Unprecedented times oftentimes lead to unprecedented behavior. People react differently to a crisis, particularly one that costs thousands of lives. Some are more cautious. Others throw that caution to the wind.
COVID-19 cleared roads across the country. Instead of commuting to work, many employees walked to a room in their house, turn on a computer and camera, and start their day. Other people sheltered at home, either by government mandate or by choice, purchasing necessities online and having them delivered.
A Good News-Bad News Scenario
Not surprisingly, the National Highway Traffic Safety Administration (NHTSA) revealed that vehicles on roads dropped by 26 percent, resulting in a decrease in traffic fatalities to 302, an approximately three percent reduction.
However, different drivers exhibited vastly different behaviors while traversing to and from their destinations. Far too many were reckless. Others were under the influence of drugs and alcohol. The catastrophic confluence rested in a frightening jump of 30 percent nationwide. After a decline last year that saw the lowest death rate since 2014, this year will represent the most fatalities since 2005.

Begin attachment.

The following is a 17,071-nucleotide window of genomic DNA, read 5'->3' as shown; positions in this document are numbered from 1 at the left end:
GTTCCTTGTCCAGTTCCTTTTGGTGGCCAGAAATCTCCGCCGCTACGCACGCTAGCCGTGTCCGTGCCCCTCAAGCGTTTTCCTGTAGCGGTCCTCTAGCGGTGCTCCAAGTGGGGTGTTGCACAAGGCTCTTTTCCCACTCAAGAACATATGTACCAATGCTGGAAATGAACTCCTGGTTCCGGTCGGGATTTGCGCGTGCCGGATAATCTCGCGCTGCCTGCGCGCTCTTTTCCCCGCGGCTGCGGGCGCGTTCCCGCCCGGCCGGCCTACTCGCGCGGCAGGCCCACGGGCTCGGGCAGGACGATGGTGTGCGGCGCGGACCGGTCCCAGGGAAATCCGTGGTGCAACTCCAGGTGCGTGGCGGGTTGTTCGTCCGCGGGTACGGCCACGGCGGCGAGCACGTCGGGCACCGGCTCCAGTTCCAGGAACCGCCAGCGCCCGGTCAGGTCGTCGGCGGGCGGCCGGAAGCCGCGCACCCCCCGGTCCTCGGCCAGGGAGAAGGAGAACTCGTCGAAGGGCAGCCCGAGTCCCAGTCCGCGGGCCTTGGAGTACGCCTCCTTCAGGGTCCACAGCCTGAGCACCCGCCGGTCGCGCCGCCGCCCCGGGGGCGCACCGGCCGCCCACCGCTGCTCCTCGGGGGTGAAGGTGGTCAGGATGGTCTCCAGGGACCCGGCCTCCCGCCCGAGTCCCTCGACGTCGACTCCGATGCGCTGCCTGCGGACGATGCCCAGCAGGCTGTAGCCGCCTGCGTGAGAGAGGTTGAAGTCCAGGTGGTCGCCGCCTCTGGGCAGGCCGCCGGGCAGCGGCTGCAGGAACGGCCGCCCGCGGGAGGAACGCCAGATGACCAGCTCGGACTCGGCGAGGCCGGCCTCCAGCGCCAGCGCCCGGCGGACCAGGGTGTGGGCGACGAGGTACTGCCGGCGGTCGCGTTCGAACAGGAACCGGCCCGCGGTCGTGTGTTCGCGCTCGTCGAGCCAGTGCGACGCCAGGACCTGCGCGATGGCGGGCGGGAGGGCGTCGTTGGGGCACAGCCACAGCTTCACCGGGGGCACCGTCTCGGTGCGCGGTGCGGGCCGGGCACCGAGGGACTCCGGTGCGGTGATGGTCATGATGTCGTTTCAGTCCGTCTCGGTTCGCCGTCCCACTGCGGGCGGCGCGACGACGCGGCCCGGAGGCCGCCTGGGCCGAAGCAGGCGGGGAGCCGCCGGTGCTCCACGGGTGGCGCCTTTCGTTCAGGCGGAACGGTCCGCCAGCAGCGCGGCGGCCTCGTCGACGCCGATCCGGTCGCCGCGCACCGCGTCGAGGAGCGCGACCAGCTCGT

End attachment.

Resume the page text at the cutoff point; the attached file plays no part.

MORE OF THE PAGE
And 2020 is not over yet. More fatalities are likely, and not due to a deadly virus.
Many motor vehicle operators seem to be emboldened by a “new normal,” with wide-open roads and fewer law enforcement officers patrolling. While freewheeling acts can be linked to being shut-in over time, the decision to drive carelessly affects others.